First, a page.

by Best Poem
I am the lean mooncalf trapped by wire
with feed enough for wobbly legs to stand.
Unused to meadow weeds,
I sleep on hay-thatched mud
waiting for the day of blood.
Don’t speak to me of yellow-faced daisies.
Before you I could think of things
like antique books, bonsai trees, and fallen temples-
weed grasses root in brick and mortar-
yellow flowers burst from a woody stem.
Now the things I used to love are hollow.
The laughter I had with you is worse than heroin.
I have unknotted my shoelaces and walked into a wall.
I have forgotten the time and lost my watch.
I have talked to the moon, but she did not talk back.
You are opium in black stick licorice.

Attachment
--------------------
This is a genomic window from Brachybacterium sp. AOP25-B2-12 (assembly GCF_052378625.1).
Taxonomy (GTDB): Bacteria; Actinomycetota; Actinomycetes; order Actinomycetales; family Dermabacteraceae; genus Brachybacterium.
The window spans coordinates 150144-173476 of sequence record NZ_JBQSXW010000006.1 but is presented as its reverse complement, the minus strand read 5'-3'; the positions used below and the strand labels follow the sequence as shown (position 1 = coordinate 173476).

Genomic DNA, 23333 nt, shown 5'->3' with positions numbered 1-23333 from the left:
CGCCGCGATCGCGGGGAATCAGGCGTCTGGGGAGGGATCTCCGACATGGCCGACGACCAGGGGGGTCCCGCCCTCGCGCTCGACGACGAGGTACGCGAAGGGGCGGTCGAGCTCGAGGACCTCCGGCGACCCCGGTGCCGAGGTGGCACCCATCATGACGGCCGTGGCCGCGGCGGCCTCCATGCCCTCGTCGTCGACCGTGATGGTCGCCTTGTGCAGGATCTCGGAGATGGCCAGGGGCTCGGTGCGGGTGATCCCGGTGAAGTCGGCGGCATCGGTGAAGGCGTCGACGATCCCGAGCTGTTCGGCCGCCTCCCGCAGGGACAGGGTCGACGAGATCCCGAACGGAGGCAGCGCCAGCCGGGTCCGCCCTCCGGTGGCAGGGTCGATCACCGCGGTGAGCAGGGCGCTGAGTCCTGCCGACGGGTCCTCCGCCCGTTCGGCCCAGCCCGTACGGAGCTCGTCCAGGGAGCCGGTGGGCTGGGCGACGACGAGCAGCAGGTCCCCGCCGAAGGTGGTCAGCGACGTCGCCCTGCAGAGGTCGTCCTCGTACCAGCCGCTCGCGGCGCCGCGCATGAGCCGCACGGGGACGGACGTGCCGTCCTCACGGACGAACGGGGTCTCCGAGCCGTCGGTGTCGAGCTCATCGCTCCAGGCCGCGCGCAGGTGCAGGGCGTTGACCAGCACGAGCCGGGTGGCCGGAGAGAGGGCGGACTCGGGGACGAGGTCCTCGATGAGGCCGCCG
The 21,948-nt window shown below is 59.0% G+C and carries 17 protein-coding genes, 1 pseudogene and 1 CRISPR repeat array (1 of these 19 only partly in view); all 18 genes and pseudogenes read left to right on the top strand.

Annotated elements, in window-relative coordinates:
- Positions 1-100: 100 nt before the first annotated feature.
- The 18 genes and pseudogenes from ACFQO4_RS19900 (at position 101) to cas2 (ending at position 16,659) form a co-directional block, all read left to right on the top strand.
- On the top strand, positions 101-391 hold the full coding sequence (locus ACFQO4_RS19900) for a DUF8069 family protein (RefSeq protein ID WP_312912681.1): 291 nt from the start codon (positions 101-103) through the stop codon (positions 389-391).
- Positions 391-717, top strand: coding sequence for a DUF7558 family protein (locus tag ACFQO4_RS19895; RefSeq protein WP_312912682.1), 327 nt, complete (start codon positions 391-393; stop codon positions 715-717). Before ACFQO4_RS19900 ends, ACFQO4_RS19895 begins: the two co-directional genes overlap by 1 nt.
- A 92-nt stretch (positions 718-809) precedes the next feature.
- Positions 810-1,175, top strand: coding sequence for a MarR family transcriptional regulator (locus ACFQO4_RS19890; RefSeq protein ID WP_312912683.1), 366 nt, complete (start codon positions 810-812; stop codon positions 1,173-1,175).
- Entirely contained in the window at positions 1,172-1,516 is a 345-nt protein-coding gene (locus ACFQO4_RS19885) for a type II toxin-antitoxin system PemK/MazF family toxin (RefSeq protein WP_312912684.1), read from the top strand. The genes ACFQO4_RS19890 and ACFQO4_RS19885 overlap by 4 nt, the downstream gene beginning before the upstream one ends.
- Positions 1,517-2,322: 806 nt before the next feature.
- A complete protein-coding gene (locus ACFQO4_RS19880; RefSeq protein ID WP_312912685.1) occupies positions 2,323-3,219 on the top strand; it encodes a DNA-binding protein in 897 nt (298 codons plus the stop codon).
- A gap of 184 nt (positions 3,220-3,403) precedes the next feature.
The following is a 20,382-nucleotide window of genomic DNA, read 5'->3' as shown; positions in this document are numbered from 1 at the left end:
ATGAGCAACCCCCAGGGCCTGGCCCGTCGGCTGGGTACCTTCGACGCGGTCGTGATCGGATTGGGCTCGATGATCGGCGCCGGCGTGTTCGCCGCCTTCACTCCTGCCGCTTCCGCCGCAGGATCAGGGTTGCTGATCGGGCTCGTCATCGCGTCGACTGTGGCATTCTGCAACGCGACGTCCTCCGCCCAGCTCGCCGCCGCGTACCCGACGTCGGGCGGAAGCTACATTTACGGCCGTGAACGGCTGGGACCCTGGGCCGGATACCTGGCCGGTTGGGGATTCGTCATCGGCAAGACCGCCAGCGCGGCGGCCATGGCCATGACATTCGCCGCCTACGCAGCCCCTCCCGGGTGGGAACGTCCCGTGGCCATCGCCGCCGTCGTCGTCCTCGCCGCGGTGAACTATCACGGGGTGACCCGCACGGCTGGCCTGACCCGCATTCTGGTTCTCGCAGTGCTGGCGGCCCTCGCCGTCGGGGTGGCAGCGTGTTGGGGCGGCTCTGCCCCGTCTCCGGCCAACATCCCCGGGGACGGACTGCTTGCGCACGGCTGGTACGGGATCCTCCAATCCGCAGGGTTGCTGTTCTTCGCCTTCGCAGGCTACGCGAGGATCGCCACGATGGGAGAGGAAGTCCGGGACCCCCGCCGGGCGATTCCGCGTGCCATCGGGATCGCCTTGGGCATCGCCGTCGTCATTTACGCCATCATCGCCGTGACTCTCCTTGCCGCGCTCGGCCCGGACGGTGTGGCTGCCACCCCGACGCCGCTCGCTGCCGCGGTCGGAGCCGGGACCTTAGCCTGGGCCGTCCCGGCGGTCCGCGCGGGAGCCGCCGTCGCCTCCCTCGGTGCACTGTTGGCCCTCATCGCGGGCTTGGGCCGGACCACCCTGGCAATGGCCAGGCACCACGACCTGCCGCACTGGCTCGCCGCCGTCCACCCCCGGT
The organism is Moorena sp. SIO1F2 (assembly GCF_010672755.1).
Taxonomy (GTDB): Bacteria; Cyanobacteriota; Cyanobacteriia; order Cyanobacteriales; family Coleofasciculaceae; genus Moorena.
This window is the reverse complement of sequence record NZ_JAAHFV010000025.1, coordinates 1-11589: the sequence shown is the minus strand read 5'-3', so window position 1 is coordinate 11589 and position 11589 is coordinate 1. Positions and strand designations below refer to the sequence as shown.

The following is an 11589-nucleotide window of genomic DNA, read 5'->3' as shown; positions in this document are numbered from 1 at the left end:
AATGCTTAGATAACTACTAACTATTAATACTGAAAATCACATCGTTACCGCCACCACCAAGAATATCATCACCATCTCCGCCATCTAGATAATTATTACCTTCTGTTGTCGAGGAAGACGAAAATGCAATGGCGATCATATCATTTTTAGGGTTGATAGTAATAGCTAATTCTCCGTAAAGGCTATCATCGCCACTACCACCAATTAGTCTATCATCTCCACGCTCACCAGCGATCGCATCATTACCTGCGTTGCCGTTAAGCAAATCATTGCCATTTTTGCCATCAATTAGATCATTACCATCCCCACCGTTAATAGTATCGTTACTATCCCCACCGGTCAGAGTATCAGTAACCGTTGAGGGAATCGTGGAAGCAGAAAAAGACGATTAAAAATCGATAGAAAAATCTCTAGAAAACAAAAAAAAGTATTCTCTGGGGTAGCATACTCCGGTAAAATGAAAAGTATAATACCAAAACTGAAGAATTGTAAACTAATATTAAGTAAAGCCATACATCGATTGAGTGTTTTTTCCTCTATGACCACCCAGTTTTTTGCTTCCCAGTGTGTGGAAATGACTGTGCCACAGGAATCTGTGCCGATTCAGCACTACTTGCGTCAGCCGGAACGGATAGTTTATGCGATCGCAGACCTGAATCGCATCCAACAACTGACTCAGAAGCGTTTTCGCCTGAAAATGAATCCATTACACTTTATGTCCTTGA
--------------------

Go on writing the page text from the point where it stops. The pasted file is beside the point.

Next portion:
My teeth are falling out.
Matthew Hummer says: “My daughter used the word ‘awkward’ in the new fashion–to signify that which her peer group considers to be outside the norm. She is ten and starting to realize the demands of conformity that that age invents. I lectured her because it offended me that my intelligent, creative daughter was using a word loosely, as she has heard it used in school and on the Disney channel, because I want her to weigh words with a sacred deliberateness. But then I thought that maybe I am just getting old: thirty-four, well-married, well-housed and well-fed, with a teaching job for as long as I want it. My delusions are falling fast, not the least of which insists that I am a writer.”